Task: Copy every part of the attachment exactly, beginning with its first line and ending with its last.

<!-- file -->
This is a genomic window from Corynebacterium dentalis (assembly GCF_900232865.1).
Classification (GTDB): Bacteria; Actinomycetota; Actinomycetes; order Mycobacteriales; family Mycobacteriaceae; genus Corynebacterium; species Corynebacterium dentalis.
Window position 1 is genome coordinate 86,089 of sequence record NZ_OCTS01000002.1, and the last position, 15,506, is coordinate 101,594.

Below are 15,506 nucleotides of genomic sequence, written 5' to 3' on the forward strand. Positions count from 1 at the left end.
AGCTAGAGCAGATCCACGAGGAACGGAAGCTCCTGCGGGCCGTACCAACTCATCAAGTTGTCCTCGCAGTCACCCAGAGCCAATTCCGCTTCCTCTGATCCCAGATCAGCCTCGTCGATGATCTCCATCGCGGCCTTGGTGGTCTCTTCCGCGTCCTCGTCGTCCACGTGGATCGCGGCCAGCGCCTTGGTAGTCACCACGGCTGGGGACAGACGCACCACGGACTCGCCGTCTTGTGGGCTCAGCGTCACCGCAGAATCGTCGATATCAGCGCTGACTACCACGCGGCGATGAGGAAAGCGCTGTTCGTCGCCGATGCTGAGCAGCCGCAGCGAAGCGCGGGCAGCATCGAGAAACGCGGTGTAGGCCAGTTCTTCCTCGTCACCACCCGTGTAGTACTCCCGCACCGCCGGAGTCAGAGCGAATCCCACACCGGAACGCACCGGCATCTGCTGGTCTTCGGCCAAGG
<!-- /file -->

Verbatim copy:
This is a genomic window from Corynebacterium dentalis (assembly GCF_900232865.1).
Classification (GTDB): Bacteria; Actinomycetota; Actinomycetes; order Mycobacteriales; family Mycobacteriaceae; genus Corynebacterium; species Corynebacterium dentalis.
Window position 1 is genome coordinate 86,089 of sequence record NZ_OCTS01000002.1, and the last position, 15,506, is coordinate 101,594.

Below are 15,506 nucleotides of genomic sequence, written 5' to 3' on the forward strand. Positions count from 1 at the left end.
AGCTAGAGCAGATCCACGAGGAACGGAAGCTCCTGCGGGCCGTACCAACTCATCAAGTTGTCCTCGCAGTCACCCAGAGCCAATTCCGCTTCCTCTGATCCCAGATCAGCCTCGTCGATGATCTCCATCGCGGCCTTGGTGGTCTCTTCCGCGTCCTCGTCGTCCACGTGGATCGCGGCCAGCGCCTTGGTAGTCACCACGGCTGGGGACAGACGCACCACGGACTCGCCGTCTTGTGGGCTCAGCGTCACCGCAGAATCGTCGATATCAGCGCTGACTACCACGCGGCGATGAGGAAAGCGCTGTTCGTCGCCGATGCTGAGCAGCCGCAGCGAAGCGCGGGCAGCATCGAGAAACGCGGTGTAGGCCAGTTCTTCCTCGTCACCACCCGTGTAGTACTCCCGCACCGCCGGAGTCAGAGCGAATCCCACACCGGAACGCACCGGCATCTGCTGGTCTTCGGCCAAGG